New year, new me. Right? Well…

How is your new years resolution going?

New year, new me. Right? Well...

Savannah Guiang, Staff Reporter

New year, new me. Right? Actually, not so much. According to U.S. News & World Report, 80 percent of New Year’s resolutions fail by February. 

Whether the goal is to visit the gym more often, drink less coffee or spend less money, those who make resolutions may feel as though it is a way to reinvent themselves. However, many resolutions are unrealistic and in making them, people find aspects of themselves that they do not like. Additionally, unsuccessfully following through with a goal leaves a person with a sense of failure. “Freshman year I thought I was going to get a 4.0 GPA; I didn’t really follow through that well,” said Renee Lee, 12. Resolving to get more sleep in 2020, Marielle Denning, 11, did not keep her resolution for long. “I already failed. I was up until 2 a.m. last night, and it is only January 6,” Denning said.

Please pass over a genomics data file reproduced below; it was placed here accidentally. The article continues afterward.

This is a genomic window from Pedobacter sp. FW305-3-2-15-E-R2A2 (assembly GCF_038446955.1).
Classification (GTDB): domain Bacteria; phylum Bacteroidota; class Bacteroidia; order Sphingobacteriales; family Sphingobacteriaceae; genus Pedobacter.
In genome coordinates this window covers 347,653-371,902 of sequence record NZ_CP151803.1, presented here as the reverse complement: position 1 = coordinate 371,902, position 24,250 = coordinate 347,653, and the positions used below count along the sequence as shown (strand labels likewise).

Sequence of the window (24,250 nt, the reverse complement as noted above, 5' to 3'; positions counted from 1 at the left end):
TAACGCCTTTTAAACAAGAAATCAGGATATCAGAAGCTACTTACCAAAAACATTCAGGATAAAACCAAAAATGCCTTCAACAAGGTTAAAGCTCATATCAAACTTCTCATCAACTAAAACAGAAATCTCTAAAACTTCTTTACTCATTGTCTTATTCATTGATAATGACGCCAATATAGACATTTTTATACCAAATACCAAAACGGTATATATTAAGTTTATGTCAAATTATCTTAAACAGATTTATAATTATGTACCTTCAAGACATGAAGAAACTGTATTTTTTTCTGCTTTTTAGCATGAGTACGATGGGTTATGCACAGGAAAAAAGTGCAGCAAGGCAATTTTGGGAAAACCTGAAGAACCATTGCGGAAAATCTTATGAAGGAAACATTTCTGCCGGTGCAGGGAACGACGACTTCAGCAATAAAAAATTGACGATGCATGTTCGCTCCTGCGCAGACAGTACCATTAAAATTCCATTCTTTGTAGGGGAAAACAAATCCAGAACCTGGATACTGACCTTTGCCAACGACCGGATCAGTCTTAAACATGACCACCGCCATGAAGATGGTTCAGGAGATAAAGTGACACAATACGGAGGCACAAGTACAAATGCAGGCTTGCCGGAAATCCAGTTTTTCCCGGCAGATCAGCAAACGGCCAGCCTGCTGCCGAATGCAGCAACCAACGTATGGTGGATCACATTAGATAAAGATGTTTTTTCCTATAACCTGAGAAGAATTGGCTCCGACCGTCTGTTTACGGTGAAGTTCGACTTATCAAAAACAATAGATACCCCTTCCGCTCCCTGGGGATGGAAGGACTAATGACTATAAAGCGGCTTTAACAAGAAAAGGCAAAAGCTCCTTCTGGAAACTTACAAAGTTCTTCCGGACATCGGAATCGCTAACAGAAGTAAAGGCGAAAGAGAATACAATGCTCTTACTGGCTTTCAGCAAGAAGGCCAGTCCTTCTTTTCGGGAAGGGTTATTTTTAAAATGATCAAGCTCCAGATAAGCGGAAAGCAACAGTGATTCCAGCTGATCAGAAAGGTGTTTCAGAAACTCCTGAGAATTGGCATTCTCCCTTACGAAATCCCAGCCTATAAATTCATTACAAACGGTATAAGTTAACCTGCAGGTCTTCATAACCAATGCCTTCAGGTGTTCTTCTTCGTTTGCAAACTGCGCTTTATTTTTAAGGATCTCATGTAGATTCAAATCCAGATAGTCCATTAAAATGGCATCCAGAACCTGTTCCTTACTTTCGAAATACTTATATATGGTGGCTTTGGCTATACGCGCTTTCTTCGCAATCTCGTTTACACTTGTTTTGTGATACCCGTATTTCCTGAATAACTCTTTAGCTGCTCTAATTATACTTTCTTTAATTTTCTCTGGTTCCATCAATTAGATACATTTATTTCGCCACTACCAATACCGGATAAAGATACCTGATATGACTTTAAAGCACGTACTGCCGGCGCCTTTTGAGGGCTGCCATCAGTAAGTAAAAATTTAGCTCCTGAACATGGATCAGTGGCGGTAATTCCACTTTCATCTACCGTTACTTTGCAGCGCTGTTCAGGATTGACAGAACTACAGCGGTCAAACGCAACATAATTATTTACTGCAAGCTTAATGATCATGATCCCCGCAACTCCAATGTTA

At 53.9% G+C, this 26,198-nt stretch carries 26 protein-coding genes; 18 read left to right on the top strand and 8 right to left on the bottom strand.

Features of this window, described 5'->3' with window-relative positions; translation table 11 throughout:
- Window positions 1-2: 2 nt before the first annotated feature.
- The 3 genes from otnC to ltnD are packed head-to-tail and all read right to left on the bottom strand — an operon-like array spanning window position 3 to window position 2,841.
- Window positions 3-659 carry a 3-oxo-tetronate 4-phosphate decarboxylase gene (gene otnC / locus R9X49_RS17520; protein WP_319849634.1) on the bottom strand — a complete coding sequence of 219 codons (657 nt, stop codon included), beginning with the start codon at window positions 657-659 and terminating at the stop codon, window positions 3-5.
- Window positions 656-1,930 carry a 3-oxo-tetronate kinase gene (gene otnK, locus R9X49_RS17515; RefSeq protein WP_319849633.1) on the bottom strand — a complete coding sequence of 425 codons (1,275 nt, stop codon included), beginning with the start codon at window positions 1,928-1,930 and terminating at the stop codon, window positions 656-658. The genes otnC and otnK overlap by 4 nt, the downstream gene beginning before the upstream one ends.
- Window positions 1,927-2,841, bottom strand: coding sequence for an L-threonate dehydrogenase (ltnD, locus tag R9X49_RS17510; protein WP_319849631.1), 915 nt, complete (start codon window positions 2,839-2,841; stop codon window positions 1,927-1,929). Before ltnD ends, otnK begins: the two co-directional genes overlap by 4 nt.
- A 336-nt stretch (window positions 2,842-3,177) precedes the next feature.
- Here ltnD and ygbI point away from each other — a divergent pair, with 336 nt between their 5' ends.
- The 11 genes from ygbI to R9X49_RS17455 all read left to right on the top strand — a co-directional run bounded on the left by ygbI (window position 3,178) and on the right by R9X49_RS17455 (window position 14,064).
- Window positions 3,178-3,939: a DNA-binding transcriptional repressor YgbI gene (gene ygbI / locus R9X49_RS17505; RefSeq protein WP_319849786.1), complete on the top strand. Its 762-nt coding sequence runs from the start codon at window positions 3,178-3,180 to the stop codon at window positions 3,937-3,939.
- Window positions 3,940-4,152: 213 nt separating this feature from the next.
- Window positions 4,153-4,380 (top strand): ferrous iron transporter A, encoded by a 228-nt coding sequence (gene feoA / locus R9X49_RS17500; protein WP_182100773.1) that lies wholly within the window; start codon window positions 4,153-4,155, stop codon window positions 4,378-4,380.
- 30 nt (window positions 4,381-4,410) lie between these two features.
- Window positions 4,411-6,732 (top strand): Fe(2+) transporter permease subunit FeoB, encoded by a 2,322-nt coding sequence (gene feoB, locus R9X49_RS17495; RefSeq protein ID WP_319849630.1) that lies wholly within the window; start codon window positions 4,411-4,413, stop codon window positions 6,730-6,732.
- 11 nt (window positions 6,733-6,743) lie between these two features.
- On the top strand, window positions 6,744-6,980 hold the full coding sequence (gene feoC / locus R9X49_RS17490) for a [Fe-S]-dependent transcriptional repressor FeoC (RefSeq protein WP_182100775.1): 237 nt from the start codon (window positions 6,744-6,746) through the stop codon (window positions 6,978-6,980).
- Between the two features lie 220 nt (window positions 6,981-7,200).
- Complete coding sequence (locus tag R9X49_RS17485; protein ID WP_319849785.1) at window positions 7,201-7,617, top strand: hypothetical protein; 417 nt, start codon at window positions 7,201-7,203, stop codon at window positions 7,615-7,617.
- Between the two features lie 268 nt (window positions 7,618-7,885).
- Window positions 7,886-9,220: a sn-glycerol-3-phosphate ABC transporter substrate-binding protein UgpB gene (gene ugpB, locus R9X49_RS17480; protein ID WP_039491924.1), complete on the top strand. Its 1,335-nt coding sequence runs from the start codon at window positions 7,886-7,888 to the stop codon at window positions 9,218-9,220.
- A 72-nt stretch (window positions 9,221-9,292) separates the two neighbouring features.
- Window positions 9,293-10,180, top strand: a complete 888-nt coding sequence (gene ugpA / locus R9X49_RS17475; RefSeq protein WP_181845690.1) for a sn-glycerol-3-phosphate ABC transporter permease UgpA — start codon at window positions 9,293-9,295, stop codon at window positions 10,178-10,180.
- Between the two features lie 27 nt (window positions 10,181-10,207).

That being said, resolutions have the potential to motivate. “I think that they are really helpful because they can give a lot of motivation for people who might be lacking,” Ashwin Wariar, 11, said. Last year, Wariar resolved to move toward a healthier and more nutritious diet. He achieved his goal but points out that problems can arise when people are too hard on themselves. “I hope that when people make resolutions, they don’t follow it religiously in that they’re not forcing themselves because that can lead to problematic behavior,” Wariar said. 

“I don’t think resolutions are bad per se, just ineffective,” Lee said. Instead, setting a goal is better because they can begin at any time throughout the year. According to Forbes, goals are not as general as resolutions which makes them more effective and easier to take immediate action in reaching them. Why push off an ineffective resolution until January 1 when a goal can be set and worked toward now?